15-year-old Delilah Mcphee, like so many of us, loves to lose herself in books, especially since her father left her and her mother and started a new family far away. She even sometimes feels that the characters in books are her friends. But that feeling is taken to an all-new level when an illustrated character in her favorite fairytale starts moving around and talking to her.
That character is Oliver, a teen who plays a heroic prince on-page, but is a completely different person when the book is closed– and who wants out. Finding understanding in each other that they haven’t found anywhere else, the two form a strange alliance as they struggle to find a way for Oliver to escape his story.
This wasn’t the most memorable or noteworthy book I’ve ever read. But I did definitely enjoy it. As a book lover (and the lover of many a fictional character), the premise alone was enough to captivate me pretty deeply; and though that premise probably could have been carried more mind-blowingly by the actual writing, it didn’t carry it poorly. I thought it was sweet.
Honestly, I’m having trouble with this review. Initially I started on this big speech: I was going to say that in the end, the story was more like a fairy tale than anything else. And that it might not have a certain complexity that we generally demand from a novel, but that maybe that’s okay, if we accept it as fairytale-format. There isn’t generally one accredited writing of a fairy tale, in terms of the specific words and such. It can be written and re-written and remain the same, because the essence of a fairy tale is the premise and the basic plot points. And that maybe that’s kind of how Between the Lines functions; the point is to imagine a girl and a book character being able to talk to each other and fall in love, and the character trying to leave the book, not to experience a great display of writing and structural prowess.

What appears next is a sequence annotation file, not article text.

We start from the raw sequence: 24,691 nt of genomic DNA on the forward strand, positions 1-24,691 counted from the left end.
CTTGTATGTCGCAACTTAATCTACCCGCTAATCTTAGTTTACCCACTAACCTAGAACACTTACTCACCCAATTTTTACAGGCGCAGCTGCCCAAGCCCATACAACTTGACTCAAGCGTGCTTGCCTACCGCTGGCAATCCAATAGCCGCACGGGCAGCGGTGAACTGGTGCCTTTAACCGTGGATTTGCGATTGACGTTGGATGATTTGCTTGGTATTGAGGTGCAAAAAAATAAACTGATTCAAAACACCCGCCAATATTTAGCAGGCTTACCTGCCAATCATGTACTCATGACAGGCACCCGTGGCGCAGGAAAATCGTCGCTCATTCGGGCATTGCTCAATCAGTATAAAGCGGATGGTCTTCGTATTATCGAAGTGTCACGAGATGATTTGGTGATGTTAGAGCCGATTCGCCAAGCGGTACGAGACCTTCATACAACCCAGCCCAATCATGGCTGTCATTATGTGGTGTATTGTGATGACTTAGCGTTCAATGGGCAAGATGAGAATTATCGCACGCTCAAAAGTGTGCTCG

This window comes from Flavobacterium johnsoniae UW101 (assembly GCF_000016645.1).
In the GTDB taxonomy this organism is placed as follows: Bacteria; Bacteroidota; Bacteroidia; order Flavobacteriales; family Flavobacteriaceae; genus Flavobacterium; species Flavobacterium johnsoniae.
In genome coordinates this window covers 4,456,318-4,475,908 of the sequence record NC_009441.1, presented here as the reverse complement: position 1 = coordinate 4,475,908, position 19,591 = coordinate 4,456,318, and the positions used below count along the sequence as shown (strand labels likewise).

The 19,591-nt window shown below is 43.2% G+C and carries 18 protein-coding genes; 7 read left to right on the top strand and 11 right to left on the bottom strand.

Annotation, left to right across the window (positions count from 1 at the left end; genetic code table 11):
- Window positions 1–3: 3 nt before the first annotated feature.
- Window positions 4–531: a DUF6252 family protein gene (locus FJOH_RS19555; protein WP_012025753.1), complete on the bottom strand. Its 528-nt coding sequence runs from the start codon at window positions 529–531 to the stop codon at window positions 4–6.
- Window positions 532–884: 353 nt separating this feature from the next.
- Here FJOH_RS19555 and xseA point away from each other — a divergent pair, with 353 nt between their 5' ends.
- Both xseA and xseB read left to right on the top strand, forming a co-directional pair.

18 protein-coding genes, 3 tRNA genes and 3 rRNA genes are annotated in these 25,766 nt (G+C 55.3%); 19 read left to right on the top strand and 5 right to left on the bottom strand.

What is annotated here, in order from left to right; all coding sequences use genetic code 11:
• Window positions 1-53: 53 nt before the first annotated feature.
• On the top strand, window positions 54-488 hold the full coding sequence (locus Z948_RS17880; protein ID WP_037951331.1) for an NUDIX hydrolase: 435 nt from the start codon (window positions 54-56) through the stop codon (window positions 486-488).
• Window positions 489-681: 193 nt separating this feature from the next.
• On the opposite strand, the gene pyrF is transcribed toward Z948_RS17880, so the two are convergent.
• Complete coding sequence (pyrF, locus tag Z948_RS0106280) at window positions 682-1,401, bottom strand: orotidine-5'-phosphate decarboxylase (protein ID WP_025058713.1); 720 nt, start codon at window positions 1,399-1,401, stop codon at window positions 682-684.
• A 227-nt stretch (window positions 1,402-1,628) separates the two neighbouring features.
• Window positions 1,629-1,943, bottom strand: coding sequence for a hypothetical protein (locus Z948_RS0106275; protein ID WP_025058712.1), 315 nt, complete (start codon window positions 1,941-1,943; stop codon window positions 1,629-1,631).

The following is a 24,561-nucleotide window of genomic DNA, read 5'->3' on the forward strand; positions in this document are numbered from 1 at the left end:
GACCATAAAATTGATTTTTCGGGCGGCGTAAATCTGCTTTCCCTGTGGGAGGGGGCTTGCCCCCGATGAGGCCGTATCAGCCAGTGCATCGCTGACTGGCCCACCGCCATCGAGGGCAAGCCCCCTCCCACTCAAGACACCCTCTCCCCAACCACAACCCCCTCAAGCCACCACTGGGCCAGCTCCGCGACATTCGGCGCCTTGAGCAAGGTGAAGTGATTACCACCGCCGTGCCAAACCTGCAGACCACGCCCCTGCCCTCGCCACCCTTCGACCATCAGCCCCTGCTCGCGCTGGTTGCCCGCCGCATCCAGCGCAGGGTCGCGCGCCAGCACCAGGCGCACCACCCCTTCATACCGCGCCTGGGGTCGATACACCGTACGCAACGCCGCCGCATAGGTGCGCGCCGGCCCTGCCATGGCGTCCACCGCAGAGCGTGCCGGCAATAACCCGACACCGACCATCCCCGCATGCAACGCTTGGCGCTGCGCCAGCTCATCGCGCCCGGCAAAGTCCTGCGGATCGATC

So that’s my big speech. But as I finished typing it, I became unsure that I agreed with myself. No, the characters didn’t evolve much, but they weren’t totally flat, and plot wasn’t that simplistic. And the technique of the writing never bothered me, it seemed perfectly sound.
So now I’ve given my point and my counterpoint against my own self; and I guess you’ll have to go read it to decide what you think. And I do recommend reading it. It’s not especially short, but I whipped through it quite fast, and it made me happy. I just can’t decide quite how to judge it on a critical level. If you’ve read it (or even if you haven’t), please comment any opinions or thoughts you have, because clearly I need help.
P.S., props to Samantha Van Leer, Jodi Picoult’s teen daughter and co-writer of this book. Go teen writers!